The cTEN-ablation consists of a refractive part, which reshapes the corneal surface within the treatment zone into an aspheric regular shape of desired curvature, and a lamellar part of 65 µm, based on Reinsteińs measurement which showed thickest epithelium of 58.8 ±4.9 µm.[33] (Figure 1). These two parts are summed and executed in a single uninterrupted ablation, lasting typically 20–35s. With this approach, the de-epithelialized area corresponds directly to the area of the custom ablation, so only an absolutely necessary amount of epithelium is removed. The mean targeted optical zone diameter was 6.30±0.28 mm (range 6.0 to 7.6 mm) and the mean total ablation diameter was 7.72±0.62 mm (range 7.0 to 9.9 mm).

Figure 1. Pre-operative corneal surface with the epithelium (green) (a), is reshaped into a regular aspheric surface of desired curvature (b) and the new surface is transferred below the epithelium (c) in a single non-interrupted ablation.

At the end 1–2 non-preserved Chloramphenicol (Novartis, Basel, Switzerland) eye drops were applied, followed by a bandage contact lens (Acuvue Oaysis, Johnson & Johnson, USA). Dexamethasone with Chloramphenicol mixture (Spersadex med Kloramfenikol, Novartis, Basel, Switzerland) eye drops QID were used the first 2 weeks, and then replaced by a low potency steroid Rimexolone 1% (Vexol, Alcon, Fort Worth, Texas) eye drops in tapering doses for another 2–4 weeks. Refrigerated 0.2% hyaluronic acid (Oxyal, SantenPharma, Solna, Sweden) was used for lubrication and lavage purposes every 10 minutes the rest of the day after the surgery and later as needed. Additionally, the patients were supplied with “comfort drops”, a single container with 0.5 ml, 1% Tetracaine hydroxide (Tetrakain minims, Chauvin, Kingston, England) in case of pain. All patients were questioned regarding postoperative pain and the need for use of “comfort drops”. _ENREF_22.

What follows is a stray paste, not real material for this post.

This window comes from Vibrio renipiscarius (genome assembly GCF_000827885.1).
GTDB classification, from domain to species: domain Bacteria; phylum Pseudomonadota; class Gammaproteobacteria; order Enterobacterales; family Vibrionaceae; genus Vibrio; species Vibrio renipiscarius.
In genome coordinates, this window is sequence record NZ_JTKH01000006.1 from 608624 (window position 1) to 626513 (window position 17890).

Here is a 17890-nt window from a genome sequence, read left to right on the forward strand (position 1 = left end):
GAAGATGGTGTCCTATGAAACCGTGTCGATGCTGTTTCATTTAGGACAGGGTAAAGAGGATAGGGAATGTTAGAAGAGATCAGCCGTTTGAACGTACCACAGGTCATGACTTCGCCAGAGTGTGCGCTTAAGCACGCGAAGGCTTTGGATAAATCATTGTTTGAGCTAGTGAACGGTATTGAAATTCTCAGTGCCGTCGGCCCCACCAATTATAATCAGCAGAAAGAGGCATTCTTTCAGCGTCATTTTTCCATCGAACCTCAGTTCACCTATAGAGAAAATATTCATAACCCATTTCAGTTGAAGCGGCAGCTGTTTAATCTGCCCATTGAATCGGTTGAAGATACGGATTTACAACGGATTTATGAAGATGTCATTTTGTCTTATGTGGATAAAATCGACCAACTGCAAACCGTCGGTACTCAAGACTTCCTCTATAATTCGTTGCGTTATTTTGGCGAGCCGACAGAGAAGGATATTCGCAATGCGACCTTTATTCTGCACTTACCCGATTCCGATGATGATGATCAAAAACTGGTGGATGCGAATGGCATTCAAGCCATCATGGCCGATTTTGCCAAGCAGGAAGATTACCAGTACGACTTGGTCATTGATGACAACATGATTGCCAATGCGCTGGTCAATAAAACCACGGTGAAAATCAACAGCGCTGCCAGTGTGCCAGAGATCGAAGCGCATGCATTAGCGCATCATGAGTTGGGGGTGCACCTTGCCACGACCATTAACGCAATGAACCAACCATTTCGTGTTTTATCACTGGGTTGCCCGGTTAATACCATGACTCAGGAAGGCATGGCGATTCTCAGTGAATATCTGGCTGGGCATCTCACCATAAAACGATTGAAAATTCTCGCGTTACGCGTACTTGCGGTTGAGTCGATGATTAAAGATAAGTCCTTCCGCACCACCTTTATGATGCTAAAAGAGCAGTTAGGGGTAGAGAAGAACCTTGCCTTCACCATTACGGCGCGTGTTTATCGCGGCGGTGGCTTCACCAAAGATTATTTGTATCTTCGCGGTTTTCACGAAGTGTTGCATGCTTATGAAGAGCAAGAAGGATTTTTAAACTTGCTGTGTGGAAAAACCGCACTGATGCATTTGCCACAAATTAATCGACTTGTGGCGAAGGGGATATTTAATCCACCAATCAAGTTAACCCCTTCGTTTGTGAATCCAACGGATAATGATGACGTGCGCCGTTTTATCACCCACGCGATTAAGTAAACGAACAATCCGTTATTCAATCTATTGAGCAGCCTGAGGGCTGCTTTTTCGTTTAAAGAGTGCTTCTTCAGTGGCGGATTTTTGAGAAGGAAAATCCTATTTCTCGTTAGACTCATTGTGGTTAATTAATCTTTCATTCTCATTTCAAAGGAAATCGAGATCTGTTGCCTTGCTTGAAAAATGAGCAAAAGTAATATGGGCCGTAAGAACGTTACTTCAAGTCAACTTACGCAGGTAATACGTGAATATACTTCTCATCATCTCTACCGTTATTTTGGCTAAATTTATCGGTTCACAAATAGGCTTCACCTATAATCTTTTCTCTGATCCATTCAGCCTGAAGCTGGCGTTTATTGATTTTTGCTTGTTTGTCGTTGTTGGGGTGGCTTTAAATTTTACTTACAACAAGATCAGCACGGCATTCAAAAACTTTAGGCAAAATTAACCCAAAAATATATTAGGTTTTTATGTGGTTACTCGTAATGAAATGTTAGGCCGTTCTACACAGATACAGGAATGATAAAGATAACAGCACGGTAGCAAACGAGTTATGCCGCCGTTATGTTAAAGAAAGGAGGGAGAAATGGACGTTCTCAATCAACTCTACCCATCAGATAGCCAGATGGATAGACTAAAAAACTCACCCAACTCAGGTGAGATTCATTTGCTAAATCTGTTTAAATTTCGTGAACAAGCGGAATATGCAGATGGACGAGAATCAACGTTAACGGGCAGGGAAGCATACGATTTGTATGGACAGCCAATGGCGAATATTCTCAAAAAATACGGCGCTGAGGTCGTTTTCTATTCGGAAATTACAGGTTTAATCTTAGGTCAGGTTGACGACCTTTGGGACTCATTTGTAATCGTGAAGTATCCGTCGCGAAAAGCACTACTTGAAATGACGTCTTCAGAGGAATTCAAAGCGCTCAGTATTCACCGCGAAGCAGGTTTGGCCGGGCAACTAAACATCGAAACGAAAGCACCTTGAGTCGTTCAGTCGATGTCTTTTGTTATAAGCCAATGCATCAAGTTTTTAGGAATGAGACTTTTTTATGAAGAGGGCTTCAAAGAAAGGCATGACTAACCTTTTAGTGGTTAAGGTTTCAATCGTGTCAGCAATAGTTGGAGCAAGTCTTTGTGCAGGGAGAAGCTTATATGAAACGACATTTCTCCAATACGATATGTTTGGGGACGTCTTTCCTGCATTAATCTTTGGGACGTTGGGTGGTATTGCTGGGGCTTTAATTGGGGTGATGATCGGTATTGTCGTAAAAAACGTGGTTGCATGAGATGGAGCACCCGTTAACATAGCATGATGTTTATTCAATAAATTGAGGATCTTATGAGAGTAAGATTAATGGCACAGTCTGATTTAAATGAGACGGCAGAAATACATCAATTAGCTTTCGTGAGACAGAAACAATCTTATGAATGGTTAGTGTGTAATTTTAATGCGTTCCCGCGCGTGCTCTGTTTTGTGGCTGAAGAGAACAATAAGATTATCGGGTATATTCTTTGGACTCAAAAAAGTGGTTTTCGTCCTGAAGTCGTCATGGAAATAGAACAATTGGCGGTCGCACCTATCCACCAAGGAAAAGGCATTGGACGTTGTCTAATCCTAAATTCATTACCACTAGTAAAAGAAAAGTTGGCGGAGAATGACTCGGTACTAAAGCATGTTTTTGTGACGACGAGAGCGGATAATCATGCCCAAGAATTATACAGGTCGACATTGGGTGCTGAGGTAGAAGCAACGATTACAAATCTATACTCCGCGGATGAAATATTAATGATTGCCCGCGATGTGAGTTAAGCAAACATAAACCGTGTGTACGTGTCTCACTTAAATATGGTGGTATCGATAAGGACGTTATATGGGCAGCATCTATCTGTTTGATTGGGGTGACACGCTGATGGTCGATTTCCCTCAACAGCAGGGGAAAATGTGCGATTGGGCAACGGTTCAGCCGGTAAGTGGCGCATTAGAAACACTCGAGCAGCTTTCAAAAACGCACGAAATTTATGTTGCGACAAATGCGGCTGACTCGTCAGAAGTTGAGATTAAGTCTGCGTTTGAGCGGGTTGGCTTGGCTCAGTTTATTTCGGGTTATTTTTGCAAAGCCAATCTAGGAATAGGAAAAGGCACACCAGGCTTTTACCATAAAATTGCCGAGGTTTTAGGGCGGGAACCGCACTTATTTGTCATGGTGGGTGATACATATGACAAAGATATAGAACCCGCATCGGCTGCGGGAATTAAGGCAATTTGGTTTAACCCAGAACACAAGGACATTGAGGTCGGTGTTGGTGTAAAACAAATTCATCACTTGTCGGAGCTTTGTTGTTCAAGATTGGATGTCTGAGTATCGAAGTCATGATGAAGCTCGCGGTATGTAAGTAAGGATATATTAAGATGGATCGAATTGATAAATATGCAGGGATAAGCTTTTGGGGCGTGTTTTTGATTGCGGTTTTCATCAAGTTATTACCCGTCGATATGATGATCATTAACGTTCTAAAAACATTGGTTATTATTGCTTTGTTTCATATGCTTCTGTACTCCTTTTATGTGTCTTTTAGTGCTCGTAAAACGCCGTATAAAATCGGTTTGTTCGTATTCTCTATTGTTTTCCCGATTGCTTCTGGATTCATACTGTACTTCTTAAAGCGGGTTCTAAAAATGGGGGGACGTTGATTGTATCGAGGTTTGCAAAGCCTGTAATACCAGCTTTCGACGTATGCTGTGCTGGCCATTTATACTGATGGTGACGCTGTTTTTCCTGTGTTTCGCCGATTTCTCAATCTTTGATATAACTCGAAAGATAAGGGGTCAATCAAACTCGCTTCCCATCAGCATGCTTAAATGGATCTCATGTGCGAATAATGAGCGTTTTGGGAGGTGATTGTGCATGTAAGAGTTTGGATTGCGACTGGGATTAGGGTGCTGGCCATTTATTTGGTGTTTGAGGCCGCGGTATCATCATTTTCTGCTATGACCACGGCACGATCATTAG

Bandage contact lens was removed from the cornea of patients between post-operative days 3 to 7 and patients were observed at 1, 3, 6, and 12 months after surgery. Post-operative examinations were similar to pre-operative examinations. Haze was defined as: grade 0.5 - trace easily seen using a slit-lamp microscope; grade 1 – trace that does not affect vision; grade 2 - dense patches affecting vision; grade 3 - dense partially obscuring iris details; grade 4 - dense haze completely obscuring iris details.

Statistical analysis was performed using SPSS 13.0. The initial Snellen visual acuity was recorded using logMAR steps. Calculation of mean visual acuity was achieved via conversion from Snellen to logMAR and back to Snellen. The outcomes were reported according to the Standardized graphs and terms for refractive surgery results.[34].



Among the 165 eyes of 86 patients treated for primary myopia from September 21 to December 19, 2009, 117 eyes of 61 patients (71%) were available for evaluation ≥12 months after surgery. Among those, 104 (89%), 110 (94%), and 66 (56%) eyes were also available for evaluation at 1, 3 and 6 months post-operatively, respectively.